Wilderness treatment began as an intervention where the identified patient, typically an adolescent or young adult, left their home to go and receive therapy in an outdoor setting. Yet, the patient’s challenges occurred within a family setting and dynamic, so wilderness therapy has evolved to include the parents in the treatment process, rather than just their child. Evoke has taken the lead in involving parents in Wilderness Treatment, as family systems and dynamics have increasingly become emphasized and explored. We offer the following interventions:
Viewing entries tagged with 'wilderness'
When I moved to Utah 11 years ago as a 23-year-old, I didn’t imagine I would still be here and more surprising to me, that I would end up as the single mom of a four-year-old. I often tell our staff that I wish I could give them the experience of raising a child because it would make them better at their jobs. This reminds me of the comment my boss made when I first told him I was pregnant, “This is going to be so good for you.” I have also experienced parents tell me how lucky I am to work for Evoke because I have all of the tools I need; tools they wish they had before raising their kids. And what I’ve come to realize is that we are all right. My experience in wilderness has informed how I parent and my experience as a Mom has informed how I lead our team at Evoke. Each makes me better at the other.
In my work within Evoke, I like highlighting students strengths to help uncover their values. Then examining those values within the wilderness setting and helping students to understand how those values impact their life in a healthy manner.
It is not our children’s job to take care of us as parents. I think most of us parents would agree and even say that this is obvious. However, I wonder how often we create this dynamic without even realizing it. This was a topic on a recent clinical supervision call with Dr. Brad Reedy. A supervision call is a consultation group in which the Evoke team of therapists join to discuss specific therapeutic topics. He talked about how he almost always discourages parents from sharing “I Feel” statements with their children. I was surprised to hear this. As someone who is a deep feeler and also wants to role model emotional awareness for my children, I share my emotions fairly frequently. I also often encourage the parents of my clients to share their feelings.
I am often asked about the things that set Evoke Therapy Programs apart from other Wilderness programs. One of the answers that I share is regarding the quality of our staff. I think many programs speak about the quality or skill level of their staff, and at Evoke we really mean it. As the Clinical Director, I interview people from other programs, and as a researcher, I present with a variety of clinicians from other Wilderness and Treatment programs. I am struck by how differently we engage and utilize our Field Instructors compared to other programs. Our investment with regard to time and energy pays off as we watch staff develop in some incredible ways. Here are some of the strengths that stand out to me:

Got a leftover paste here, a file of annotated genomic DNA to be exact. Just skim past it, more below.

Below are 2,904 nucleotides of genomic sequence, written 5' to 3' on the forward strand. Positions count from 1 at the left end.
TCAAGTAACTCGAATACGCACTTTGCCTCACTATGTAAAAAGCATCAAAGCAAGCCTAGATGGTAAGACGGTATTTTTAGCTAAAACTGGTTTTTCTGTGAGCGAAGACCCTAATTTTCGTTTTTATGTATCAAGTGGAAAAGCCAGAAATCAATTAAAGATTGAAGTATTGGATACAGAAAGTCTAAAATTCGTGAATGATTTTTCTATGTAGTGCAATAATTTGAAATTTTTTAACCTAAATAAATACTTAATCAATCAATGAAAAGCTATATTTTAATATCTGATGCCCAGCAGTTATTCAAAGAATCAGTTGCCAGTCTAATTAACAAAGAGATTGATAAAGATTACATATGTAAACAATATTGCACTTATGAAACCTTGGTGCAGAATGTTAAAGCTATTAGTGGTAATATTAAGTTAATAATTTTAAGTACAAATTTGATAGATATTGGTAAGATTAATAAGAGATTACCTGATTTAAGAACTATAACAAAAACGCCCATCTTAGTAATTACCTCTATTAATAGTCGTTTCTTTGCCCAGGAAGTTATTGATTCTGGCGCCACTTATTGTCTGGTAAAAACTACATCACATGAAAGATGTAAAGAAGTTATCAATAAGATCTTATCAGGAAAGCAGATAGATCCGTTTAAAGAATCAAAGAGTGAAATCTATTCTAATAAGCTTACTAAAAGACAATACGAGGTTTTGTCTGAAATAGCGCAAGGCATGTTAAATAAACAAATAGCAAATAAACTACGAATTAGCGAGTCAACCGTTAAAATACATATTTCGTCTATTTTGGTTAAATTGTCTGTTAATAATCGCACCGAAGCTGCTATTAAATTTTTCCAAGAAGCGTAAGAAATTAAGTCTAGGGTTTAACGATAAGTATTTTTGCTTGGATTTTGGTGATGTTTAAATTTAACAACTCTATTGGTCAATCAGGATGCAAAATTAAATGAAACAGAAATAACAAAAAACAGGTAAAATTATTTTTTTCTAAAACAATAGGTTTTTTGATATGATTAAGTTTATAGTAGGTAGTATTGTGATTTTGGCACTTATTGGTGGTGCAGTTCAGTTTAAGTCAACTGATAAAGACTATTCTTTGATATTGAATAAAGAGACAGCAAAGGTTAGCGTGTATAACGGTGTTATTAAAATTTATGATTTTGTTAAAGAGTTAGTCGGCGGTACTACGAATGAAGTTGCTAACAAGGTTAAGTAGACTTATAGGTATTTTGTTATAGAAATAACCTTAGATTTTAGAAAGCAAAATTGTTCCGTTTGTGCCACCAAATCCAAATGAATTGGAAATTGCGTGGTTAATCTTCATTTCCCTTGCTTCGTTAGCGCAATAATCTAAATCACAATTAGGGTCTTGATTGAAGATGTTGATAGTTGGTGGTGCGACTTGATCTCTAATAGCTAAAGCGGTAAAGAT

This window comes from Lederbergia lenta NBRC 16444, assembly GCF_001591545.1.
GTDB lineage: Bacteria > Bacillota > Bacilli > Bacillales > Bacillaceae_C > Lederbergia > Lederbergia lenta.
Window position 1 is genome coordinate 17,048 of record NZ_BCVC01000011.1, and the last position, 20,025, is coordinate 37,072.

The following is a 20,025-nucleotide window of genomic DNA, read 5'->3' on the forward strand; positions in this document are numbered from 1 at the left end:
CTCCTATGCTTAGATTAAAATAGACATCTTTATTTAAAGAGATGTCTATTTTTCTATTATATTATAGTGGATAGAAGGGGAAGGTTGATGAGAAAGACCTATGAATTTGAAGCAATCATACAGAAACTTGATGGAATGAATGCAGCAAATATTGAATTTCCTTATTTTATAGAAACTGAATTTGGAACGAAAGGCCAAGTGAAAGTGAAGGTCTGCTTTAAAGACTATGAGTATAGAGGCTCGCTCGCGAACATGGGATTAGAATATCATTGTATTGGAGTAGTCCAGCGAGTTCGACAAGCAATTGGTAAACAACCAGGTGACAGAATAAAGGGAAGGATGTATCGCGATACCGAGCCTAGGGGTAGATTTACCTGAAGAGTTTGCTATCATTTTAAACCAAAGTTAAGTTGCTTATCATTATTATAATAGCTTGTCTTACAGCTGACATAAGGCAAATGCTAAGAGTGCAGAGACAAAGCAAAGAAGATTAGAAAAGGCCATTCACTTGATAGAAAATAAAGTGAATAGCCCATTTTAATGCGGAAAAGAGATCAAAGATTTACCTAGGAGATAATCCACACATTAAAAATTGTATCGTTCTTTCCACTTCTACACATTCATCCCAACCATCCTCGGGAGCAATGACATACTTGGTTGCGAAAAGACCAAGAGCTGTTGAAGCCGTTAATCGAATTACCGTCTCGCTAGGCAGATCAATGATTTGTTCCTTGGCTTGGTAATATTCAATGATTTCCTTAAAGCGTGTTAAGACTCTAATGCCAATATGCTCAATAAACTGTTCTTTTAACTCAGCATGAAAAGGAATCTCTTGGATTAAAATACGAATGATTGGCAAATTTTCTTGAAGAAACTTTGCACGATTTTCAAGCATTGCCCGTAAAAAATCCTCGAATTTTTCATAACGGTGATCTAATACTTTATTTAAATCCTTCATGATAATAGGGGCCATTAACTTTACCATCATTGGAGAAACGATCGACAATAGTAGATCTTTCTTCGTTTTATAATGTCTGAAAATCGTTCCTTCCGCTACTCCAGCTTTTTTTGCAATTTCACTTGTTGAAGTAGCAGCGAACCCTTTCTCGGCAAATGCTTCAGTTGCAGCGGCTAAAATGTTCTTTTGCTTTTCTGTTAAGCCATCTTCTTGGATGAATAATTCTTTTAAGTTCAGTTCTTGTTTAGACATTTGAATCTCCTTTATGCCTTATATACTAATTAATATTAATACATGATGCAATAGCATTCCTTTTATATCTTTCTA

Alexithymia is not something you “have” and cannot change. It is a term used to describe a relative inability to process one’s emotional experience. Alexithymia is not all or nothing; it is a matter of degree. Some people are very adept at emotional processing, others are not. But what does it mean to “process” one’s feelings? Why is this ability important? Alexithymia is not uncommon in the general population, but is much more prevalent in people who experience emotional and behavioral problems. Can it be improved?
Wilderness therapy provides us with a unique opportunity to understand and help people heal from trauma (any overwhelming experience the body and brain cannot successfully integrate and process). As a Somatic Experiencing Therapist, I work in a body-oriented way to help people heal from PTSD, complex PTSD and other physiological symptoms of anxiety, depression and other stress disorders. Somatic Experiencing (SE) draws on research in the areas of stress physiology, psychology, ethology, biology, neuroscience, indigenous healing practices, medical biophysics and 45 years of successful clinical application by the founder, Dr. Peter Levine. Year after year of clinical application of SE among its many practitioners indicates it is one of the most effective forms of trauma treatment that exists today. And while newer to the wilderness therapy community, more and more programs are recognizing the importance of incorporating body-oriented mindfulness in the healing of their clients.
This time of the year is tough for most everyone. Holidays with a loved one in crisis is beyond challenging. I was speaking with the mother of a client today and I asked her how she was doing with all of it, and her response struck me. She said, “I am feeling sad. I went to pick up my husband from the airport, and I saw all the college-aged kids being greeted by their parents and it made me very sad.” And that makes perfect sense to me.
“The Road to Self Belief is potholed.” Nyasha Madavo
Often, I’m asked, “What does the fire-making process have to do with therapy?” I embrace this curiosity and even expand it to relate to thriving in life.